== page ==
Tissue distribution of an anti-TB drug, TBA-354 in rats via mass spectrometric investigations.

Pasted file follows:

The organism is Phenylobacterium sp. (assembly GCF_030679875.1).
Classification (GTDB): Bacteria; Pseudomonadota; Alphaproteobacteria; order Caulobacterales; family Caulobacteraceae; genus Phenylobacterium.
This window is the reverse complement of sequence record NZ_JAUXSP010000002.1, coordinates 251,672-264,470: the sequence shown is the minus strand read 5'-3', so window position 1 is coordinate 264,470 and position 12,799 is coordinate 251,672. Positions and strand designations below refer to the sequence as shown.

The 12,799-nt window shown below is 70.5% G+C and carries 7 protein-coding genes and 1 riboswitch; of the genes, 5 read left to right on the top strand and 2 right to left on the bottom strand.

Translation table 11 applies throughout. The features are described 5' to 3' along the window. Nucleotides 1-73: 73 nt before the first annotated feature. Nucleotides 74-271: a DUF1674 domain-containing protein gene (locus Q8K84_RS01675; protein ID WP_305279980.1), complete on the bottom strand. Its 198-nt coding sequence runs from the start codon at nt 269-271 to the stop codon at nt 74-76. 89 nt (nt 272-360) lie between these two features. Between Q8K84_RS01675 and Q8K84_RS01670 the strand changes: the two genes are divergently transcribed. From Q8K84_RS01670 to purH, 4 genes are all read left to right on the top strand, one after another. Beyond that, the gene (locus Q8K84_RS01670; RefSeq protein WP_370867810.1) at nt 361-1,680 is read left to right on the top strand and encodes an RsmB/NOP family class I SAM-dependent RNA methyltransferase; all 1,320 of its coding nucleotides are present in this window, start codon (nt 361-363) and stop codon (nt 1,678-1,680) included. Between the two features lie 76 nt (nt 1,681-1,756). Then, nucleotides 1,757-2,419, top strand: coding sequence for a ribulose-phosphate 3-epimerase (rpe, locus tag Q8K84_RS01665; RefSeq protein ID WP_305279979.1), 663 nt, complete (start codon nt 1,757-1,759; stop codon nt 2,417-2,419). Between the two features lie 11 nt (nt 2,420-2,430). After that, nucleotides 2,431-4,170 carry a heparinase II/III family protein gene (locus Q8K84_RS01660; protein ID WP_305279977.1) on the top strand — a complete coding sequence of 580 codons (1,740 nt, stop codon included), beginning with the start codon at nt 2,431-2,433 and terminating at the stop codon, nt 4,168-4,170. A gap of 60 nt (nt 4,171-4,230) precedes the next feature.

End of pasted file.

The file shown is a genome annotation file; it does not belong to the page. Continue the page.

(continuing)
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Tuberculosis (TB) (TB) is one of the most well-recognized ancient human diseases in the history of mankind and it remains the major cause of human death amongst the transmittable diseases despite the use of antitubercular antibiotics. TB is caused by a pathogenic bacterium known as Mycobacterium tuberculosis (M.tb). The M.tb bacteria primary site of infection is the human lungs (resulting in pulmonary TB) but it can also affect other body parts (extrapulmonary TB) such as the bones, central nervous system (CNS), liver and many more others. Present-day TB research is focused on the development of more effective anti-TB drugs that can help shorten the treatment period. One of the major set-backs in TB drug development is to find the balance between the potential drug’s side effects and its activity. The present demonstrates the potential of liquid chromatography-tandem mass spectrometry (LC-MS/MS) and matrix-assisted laser desorption/ionization (MALDI) mass spectrometry imaging (MSI) techniques in the evaluation of the fundamental in-vivo pharmacokinetics and tissue distribution properties of a bicyclic nitroimidazole derivative, TBA-354. This drug is recognized to have an excellent activity against M.tb strains but also known to have mild signs of neurotoxicity. The use of MSI in this study shows the exact localization and accumulation of the drug in the brain, providing evidence as to why it showed certain neurotoxic signs during clinical trials. The study was conducted on healthy female Sprague-Dawley rats by administering 20 mg/kg of the drug, via an intraperitoneal (i.p.) route. After dosing the biological samples (plasma, lungs and brain) were collected at different time points for analysis. A validated LC-MS/MS method was used to quantify TBA-354 in rat plasma, lung and brain homogenate samples. LC-MS/MS cannot provide enough information regarding the drug localization and where it accumulates in the brain, therefore, MSI was then used to study the accumulation of the drug in different regions of the brain. As per LC-MS/MS results, the drug showed significant pharmacokinetic and distribution properties in the rat model with the highest levels in plasma compared to lung and brain. MALDI-MSI results showed that the drug was effectively able cross the blood-brain barrier (BBB) resulting in toxic accumulation in the neocortical regions of the brain. This study has proven the efficacy of MSI as a suitable analytical technique that can be used in future preclinical studies to evaluate the neurotoxicity of drugs targeting the brain, thus minimizing possible side effects.